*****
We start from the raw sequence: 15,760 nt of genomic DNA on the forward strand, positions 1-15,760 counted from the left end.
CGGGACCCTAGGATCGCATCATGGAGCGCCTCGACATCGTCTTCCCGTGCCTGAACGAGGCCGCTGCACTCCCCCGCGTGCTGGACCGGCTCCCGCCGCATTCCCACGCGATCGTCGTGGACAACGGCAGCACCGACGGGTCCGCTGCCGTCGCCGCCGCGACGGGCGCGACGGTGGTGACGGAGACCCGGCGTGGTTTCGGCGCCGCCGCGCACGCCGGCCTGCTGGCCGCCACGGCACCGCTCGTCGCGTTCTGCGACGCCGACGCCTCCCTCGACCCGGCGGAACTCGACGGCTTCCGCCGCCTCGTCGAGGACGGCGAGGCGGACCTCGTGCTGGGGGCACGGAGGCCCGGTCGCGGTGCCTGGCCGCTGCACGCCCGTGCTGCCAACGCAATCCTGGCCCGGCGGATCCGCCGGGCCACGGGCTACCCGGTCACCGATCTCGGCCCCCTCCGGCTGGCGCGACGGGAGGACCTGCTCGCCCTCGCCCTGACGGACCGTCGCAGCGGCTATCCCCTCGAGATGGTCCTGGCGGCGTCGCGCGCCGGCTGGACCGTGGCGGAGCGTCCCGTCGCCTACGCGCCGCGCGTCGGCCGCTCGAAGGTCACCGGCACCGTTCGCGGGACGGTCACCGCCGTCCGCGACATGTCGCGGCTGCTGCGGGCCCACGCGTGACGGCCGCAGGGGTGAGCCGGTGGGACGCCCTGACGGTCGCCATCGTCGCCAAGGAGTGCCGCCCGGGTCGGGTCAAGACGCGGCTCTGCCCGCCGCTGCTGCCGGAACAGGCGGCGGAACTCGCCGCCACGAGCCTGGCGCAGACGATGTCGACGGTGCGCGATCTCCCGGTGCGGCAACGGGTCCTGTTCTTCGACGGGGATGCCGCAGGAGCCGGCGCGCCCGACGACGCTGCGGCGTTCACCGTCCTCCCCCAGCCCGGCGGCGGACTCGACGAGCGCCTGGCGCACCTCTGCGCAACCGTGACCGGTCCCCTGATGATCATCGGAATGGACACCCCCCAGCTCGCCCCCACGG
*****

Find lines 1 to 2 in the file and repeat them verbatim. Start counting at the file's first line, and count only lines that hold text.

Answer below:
We start from the raw sequence: 15,760 nt of genomic DNA on the forward strand, positions 1-15,760 counted from the left end.
CGGGACCCTAGGATCGCATCATGGAGCGCCTCGACATCGTCTTCCCGTGCCTGAACGAGGCCGCTGCACTCCCCCGCGTGCTGGACCGGCTCCCGCCGCATTCCCACGCGATCGTCGTGGACAACGGCAGCACCGACGGGTCCGCTGCCGTCGCCGCCGCGACGGGCGCGACGGTGGTGACGGAGACCCGGCGTGGTTTCGGCGCCGCCGCGCACGCCGGCCTGCTGGCCGCCACGGCACCGCTCGTCGCGTTCTGCGACGCCGACGCCTCCCTCGACCCGGCGGAACTCGACGGCTTCCGCCGCCTCGTCGAGGACGGCGAGGCGGACCTCGTGCTGGGGGCACGGAGGCCCGGTCGCGGTGCCTGGCCGCTGCACGCCCGTGCTGCCAACGCAATCCTGGCCCGGCGGATCCGCCGGGCCACGGGCTACCCGGTCACCGATCTCGGCCCCCTCCGGCTGGCGCGACGGGAGGACCTGCTCGCCCTCGCCCTGACGGACCGTCGCAGCGGCTATCCCCTCGAGATGGTCCTGGCGGCGTCGCGCGCCGGCTGGACCGTGGCGGAGCGTCCCGTCGCCTACGCGCCGCGCGTCGGCCGCTCGAAGGTCACCGGCACCGTTCGCGGGACGGTCACCGCCGTCCGCGACATGTCGCGGCTGCTGCGGGCCCACGCGTGACGGCCGCAGGGGTGAGCCGGTGGGACGCCCTGACGGTCGCCATCGTCGCCAAGGAGTGCCGCCCGGGTCGGGTCAAGACGCGGCTCTGCCCGCCGCTGCTGCCGGAACAGGCGGCGGAACTCGCCGCCACGAGCCTGGCGCAGACGATGTCGACGGTGCGCGATCTCCCGGTGCGGCAACGGGTCCTGTTCTTCGACGGGGATGCCGCAGGAGCCGGCGCGCCCGACGACGCTGCGGCGTTCACCGTCCTCCCCCAGCCCGGCGGCGGACTCGACGAGCGCCTGGCGCACCTCTGCGCAACCGTGACCGGTCCCCTGATGATCATCGGAATGGACACCCCCCAGCTCGCCCCCACGG